The exact origins of the artichoke are unclear. Culinary historians have debated over whether or not artichokes were enjoyed by the ancient Greeks and Romans, given mosaics that depict what appears to be the same thorny flower. These are now widely believed to be cardoons. Most historians agree that artichokes first appeared in the Mediterranean basin. Though we don’t know exactly when they became recognized as a food source, we do know that artichokes have been eaten by Jews for several centuries. The Talmud states, “one may trim the artichoke […] on a festival” for cooking. The ancient Israelites even had a special unit of measurement for artichokes called kundasa. By the 11th century, after the Moors began cultivating them in Spain, artichokes were adopted by Sephardic Jews. 

All About Artichokes - History, Cleaning, Prepping and Cooking on #cooking #tutorials

There are now over 50 varieties of culinary artichokes in the world, but here in America we are most familiar with the Italian green globe variety. Earlier this year, I was thrilled to hear that the artichoke was chosen as California’s official “State Vegetable”—fitting, since my home state supplies 100% of the globe artichokes available commercially in America. The artichoke’s journey to California began on the East coast where French allied soldiers introduced them to America during the Revolutionary War. Globe artichokes began appearing in Virginia around the 1720s. In California, the artichoke was not seen as a favorable cash crop until the 1890s, when Italian farmers in Half Moon Bay planted them. By 1904, they were filling boxcars with artichokes to send to the East coast. In 1922, the Italian farmers moved their artichokes to California’s Salinas Valley, where they have been growing ever since.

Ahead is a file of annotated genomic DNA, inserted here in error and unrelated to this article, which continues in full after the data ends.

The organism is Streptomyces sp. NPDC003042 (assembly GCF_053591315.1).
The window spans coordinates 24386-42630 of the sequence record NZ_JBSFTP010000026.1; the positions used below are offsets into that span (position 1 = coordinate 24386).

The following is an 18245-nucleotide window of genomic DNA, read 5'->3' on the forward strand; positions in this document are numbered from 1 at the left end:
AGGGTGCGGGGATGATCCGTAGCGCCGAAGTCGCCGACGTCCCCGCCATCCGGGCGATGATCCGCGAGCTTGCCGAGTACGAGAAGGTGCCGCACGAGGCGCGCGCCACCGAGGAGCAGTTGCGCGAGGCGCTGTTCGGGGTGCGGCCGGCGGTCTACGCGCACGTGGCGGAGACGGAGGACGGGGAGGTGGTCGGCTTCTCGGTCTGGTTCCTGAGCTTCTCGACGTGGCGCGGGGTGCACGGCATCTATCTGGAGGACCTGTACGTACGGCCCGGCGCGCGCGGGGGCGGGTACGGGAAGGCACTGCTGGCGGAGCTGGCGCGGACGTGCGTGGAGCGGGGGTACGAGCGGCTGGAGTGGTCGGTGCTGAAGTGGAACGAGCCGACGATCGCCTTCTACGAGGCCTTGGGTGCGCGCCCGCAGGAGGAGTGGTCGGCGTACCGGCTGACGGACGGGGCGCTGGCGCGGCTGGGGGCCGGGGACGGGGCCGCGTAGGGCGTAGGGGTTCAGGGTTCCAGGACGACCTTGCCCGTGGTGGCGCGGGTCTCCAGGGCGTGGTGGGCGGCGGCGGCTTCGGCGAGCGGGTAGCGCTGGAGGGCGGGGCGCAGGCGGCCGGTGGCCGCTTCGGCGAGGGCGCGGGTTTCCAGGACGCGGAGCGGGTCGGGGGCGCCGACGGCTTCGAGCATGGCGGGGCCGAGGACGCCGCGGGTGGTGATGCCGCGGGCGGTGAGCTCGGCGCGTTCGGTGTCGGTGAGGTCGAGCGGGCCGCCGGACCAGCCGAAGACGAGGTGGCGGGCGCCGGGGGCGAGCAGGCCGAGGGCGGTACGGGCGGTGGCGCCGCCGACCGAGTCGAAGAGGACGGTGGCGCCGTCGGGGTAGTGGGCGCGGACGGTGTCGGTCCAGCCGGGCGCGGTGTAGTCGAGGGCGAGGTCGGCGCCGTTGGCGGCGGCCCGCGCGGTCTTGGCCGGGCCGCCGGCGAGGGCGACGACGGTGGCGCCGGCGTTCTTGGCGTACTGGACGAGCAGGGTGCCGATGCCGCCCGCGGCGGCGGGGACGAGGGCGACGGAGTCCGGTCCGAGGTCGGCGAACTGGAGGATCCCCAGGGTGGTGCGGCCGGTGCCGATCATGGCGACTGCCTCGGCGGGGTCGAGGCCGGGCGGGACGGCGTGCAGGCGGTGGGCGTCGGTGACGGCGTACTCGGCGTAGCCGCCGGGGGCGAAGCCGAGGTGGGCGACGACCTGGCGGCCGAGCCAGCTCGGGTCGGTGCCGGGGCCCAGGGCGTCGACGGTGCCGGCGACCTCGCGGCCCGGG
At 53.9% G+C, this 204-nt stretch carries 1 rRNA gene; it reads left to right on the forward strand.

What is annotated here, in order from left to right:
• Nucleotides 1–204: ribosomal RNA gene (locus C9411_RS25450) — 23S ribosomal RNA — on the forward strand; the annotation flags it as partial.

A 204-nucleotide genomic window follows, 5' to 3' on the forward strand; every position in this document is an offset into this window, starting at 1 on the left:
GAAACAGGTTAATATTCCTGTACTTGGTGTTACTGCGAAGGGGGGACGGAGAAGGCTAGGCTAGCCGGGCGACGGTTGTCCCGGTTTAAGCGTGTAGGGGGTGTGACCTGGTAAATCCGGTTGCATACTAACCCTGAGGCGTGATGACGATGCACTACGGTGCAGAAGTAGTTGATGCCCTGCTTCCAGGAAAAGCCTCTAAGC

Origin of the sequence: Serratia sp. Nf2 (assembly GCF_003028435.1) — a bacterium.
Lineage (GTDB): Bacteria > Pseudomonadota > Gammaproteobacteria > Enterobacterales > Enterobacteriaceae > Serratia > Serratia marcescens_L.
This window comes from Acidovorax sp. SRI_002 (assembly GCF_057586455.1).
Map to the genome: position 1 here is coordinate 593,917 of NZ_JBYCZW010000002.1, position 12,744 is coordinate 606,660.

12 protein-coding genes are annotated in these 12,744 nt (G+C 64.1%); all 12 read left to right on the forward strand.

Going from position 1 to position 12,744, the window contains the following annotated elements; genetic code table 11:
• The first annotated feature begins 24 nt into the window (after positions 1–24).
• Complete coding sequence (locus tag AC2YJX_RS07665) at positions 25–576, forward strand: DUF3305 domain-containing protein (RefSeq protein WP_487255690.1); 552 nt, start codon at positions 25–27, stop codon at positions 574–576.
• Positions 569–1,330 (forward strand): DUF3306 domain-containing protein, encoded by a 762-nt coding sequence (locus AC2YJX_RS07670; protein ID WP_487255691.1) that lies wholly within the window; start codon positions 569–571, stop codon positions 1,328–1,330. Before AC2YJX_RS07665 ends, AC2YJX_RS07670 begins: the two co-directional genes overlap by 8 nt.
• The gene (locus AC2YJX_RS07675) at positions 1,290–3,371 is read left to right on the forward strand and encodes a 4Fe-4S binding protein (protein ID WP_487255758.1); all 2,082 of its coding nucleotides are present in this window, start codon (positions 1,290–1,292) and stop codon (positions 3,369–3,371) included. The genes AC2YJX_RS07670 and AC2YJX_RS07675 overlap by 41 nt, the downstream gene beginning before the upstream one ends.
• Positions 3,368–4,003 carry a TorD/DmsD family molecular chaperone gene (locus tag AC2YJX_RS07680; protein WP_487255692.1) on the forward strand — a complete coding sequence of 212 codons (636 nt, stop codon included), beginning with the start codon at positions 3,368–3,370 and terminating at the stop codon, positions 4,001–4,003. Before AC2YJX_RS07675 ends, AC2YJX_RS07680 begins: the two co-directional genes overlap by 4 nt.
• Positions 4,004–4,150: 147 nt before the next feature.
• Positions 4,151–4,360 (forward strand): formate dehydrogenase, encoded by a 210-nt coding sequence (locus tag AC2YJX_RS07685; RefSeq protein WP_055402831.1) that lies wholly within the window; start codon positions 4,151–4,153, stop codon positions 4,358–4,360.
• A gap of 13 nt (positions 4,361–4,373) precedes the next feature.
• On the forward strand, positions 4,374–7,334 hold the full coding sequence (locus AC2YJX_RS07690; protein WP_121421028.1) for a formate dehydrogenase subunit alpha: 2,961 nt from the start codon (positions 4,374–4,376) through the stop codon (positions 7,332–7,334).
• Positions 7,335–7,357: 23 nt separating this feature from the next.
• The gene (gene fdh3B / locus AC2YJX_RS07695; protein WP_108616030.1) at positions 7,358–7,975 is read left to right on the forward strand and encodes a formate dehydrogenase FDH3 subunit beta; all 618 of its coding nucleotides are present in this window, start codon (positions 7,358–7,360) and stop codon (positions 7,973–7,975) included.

There are many ways to prepare artichokes. They can be steamed, boiled, grilled, and even fried. I grew up eating boiled artichokes, but have since learned that steaming produces a more predictable result. Smaller baby artichoke hearts, available in cans or jars (and seasonally available fresh during May/June), can be used in salads and sautés. Marinated baby artichoke hearts are particularly popular as a pizza topping and in salads. Larger artichokes can be served raw or cooked as an appetizer, side or entree, and are best served with a sauce to compliment their flavor. I have created photo tutorials for some of the most common large artichoke preparations, which I have linked to below. I’ve also linked to a special fried Jewish Italian artichoke recipe that is beyond delish. Highly recommended. Next spring I’ll share some tutorials on baby artichokes.